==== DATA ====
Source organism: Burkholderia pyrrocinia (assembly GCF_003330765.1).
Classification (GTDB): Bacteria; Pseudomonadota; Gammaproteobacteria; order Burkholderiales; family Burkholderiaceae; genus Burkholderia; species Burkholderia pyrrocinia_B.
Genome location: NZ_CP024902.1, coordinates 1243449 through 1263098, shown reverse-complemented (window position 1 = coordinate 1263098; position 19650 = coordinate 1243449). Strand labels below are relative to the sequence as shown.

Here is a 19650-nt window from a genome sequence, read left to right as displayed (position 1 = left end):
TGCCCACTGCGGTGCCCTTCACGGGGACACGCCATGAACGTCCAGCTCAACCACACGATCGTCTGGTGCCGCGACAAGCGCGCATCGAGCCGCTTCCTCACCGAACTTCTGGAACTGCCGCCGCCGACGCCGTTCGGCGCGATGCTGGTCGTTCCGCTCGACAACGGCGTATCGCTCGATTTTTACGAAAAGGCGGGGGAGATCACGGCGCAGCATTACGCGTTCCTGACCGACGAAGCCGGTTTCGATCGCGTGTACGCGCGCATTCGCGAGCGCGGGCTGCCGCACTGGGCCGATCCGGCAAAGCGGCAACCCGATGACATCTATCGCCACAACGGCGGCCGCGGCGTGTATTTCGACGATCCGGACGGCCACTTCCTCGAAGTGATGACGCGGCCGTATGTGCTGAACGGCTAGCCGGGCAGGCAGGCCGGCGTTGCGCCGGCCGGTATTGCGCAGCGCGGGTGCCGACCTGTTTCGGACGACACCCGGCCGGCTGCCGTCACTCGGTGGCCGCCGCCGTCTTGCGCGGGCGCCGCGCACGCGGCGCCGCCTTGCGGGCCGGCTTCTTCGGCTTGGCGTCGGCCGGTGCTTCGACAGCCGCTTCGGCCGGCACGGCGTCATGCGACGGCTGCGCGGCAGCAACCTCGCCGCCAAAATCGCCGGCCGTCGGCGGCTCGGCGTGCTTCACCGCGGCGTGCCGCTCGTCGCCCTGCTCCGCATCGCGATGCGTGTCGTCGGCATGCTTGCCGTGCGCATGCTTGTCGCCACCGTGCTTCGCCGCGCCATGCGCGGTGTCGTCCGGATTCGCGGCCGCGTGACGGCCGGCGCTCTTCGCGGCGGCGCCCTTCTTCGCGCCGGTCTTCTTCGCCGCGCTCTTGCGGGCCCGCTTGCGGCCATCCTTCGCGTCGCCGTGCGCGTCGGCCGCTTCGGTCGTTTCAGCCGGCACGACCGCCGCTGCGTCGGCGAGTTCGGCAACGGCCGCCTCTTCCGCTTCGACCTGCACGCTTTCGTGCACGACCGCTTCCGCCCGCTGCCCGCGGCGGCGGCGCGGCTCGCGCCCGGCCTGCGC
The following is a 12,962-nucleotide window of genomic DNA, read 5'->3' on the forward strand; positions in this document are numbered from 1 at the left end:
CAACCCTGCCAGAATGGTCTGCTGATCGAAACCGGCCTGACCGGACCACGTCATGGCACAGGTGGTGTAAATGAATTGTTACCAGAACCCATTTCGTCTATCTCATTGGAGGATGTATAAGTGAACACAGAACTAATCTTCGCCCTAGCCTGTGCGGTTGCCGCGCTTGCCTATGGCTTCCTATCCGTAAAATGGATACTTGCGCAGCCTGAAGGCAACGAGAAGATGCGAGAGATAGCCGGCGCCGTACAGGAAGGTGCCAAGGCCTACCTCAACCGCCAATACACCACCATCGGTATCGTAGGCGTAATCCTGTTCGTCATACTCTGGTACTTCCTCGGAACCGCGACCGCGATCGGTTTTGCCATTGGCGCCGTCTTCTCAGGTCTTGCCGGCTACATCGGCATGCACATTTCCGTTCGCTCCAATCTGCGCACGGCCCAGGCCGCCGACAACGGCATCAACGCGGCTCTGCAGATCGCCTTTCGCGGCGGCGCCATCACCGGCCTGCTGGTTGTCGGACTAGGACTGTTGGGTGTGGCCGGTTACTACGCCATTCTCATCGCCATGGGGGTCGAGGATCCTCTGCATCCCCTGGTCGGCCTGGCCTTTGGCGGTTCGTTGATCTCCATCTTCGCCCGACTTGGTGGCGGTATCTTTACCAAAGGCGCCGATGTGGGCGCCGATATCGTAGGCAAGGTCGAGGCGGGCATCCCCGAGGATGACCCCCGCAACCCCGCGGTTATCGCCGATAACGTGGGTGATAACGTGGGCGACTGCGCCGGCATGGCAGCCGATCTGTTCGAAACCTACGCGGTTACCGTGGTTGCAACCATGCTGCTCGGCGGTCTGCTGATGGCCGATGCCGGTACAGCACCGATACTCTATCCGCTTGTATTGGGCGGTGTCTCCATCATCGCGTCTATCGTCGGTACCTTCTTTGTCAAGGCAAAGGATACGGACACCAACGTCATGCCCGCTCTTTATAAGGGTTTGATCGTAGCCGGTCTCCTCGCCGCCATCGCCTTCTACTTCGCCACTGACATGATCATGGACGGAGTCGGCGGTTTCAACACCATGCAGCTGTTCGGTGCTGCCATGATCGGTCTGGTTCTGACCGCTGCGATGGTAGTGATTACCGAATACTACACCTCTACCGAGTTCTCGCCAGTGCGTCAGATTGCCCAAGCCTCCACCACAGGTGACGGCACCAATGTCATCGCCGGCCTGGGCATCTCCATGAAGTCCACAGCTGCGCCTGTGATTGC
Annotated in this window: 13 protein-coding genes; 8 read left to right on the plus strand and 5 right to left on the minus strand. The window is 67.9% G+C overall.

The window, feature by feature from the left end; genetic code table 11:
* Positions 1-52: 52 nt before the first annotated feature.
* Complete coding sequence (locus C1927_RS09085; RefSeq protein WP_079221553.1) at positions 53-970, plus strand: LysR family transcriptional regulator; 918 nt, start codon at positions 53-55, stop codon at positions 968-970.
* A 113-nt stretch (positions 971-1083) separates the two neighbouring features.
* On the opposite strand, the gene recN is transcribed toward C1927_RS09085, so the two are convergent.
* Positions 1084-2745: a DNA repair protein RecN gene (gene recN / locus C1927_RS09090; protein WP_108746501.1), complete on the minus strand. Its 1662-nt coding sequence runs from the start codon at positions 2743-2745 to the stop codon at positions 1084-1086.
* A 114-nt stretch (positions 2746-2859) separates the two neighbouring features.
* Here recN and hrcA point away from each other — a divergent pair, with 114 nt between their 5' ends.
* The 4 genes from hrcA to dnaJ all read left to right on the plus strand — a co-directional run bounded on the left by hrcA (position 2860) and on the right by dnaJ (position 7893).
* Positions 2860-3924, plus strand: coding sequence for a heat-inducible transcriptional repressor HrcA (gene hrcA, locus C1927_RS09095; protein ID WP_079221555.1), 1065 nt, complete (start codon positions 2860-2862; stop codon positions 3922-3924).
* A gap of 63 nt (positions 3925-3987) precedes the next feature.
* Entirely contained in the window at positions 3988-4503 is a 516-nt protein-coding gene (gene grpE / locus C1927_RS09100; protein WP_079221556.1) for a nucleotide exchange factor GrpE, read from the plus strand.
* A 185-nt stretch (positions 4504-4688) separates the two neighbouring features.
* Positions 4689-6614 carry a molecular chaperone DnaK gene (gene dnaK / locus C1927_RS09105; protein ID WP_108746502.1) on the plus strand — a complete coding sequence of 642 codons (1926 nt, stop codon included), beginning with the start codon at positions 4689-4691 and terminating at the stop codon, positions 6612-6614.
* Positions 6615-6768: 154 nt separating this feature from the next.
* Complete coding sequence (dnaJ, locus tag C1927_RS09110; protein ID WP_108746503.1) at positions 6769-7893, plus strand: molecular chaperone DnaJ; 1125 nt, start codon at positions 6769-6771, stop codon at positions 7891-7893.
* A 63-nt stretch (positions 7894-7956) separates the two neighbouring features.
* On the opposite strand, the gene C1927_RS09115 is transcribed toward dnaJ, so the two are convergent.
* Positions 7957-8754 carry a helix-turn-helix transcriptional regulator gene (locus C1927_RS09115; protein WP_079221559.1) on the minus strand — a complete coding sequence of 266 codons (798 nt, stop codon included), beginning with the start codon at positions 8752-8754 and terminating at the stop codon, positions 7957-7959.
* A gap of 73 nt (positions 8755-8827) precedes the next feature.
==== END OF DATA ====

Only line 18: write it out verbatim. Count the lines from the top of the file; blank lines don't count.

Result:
* Positions 2860-3924, plus strand: coding sequence for a heat-inducible transcriptional repressor HrcA (gene hrcA, locus C1927_RS09095; protein ID WP_079221555.1), 1065 nt, complete (start codon positions 2860-2862; stop codon positions 3922-3924).